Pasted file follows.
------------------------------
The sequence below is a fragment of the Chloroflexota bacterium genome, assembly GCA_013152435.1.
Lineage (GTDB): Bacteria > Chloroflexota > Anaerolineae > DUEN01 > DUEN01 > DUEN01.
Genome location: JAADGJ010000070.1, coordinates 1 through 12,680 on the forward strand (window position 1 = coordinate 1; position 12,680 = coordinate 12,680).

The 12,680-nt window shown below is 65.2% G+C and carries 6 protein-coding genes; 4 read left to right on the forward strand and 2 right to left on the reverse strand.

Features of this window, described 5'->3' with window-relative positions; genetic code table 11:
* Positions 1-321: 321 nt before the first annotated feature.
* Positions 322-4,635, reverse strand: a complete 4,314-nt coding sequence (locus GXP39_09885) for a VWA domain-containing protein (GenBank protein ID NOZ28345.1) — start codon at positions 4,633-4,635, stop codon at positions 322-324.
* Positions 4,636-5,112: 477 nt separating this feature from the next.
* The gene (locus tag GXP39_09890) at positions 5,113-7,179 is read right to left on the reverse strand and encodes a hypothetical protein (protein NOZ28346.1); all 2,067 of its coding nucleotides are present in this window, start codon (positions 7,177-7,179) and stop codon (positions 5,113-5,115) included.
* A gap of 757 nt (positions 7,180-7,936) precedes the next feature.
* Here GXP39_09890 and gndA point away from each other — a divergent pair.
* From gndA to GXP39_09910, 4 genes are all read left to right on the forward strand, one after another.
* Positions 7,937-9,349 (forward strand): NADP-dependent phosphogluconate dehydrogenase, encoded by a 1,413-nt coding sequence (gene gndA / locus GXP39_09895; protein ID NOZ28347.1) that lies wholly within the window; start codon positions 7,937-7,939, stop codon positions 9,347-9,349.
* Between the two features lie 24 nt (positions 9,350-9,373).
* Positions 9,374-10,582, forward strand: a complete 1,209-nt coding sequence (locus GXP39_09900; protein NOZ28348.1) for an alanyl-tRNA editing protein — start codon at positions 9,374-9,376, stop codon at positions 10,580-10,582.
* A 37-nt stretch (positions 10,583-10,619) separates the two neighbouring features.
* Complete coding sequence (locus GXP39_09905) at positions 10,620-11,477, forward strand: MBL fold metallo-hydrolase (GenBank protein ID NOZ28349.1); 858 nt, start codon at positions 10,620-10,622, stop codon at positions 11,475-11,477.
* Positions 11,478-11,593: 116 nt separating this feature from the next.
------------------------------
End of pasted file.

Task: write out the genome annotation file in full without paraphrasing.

The sequence below is a fragment of the Chloroflexota bacterium genome, assembly GCA_013152435.1.
Lineage (GTDB): Bacteria > Chloroflexota > Anaerolineae > DUEN01 > DUEN01 > DUEN01.
Genome location: JAADGJ010000070.1, coordinates 1 through 12,680 on the forward strand (window position 1 = coordinate 1; position 12,680 = coordinate 12,680).

The 12,680-nt window shown below is 65.2% G+C and carries 6 protein-coding genes; 4 read left to right on the forward strand and 2 right to left on the reverse strand.

Features of this window, described 5'->3' with window-relative positions; genetic code table 11:
* Positions 1-321: 321 nt before the first annotated feature.
* Positions 322-4,635, reverse strand: a complete 4,314-nt coding sequence (locus GXP39_09885) for a VWA domain-containing protein (GenBank protein ID NOZ28345.1) — start codon at positions 4,633-4,635, stop codon at positions 322-324.
* Positions 4,636-5,112: 477 nt separating this feature from the next.
* The gene (locus tag GXP39_09890) at positions 5,113-7,179 is read right to left on the reverse strand and encodes a hypothetical protein (protein NOZ28346.1); all 2,067 of its coding nucleotides are present in this window, start codon (positions 7,177-7,179) and stop codon (positions 5,113-5,115) included.
* A gap of 757 nt (positions 7,180-7,936) precedes the next feature.
* Here GXP39_09890 and gndA point away from each other — a divergent pair.
* From gndA to GXP39_09910, 4 genes are all read left to right on the forward strand, one after another.
* Positions 7,937-9,349 (forward strand): NADP-dependent phosphogluconate dehydrogenase, encoded by a 1,413-nt coding sequence (gene gndA / locus GXP39_09895; protein ID NOZ28347.1) that lies wholly within the window; start codon positions 7,937-7,939, stop codon positions 9,347-9,349.
* Between the two features lie 24 nt (positions 9,350-9,373).
* Positions 9,374-10,582, forward strand: a complete 1,209-nt coding sequence (locus GXP39_09900; protein NOZ28348.1) for an alanyl-tRNA editing protein — start codon at positions 9,374-9,376, stop codon at positions 10,580-10,582.
* A 37-nt stretch (positions 10,583-10,619) separates the two neighbouring features.
* Complete coding sequence (locus GXP39_09905) at positions 10,620-11,477, forward strand: MBL fold metallo-hydrolase (GenBank protein ID NOZ28349.1); 858 nt, start codon at positions 10,620-10,622, stop codon at positions 11,475-11,477.
* Positions 11,478-11,593: 116 nt separating this feature from the next.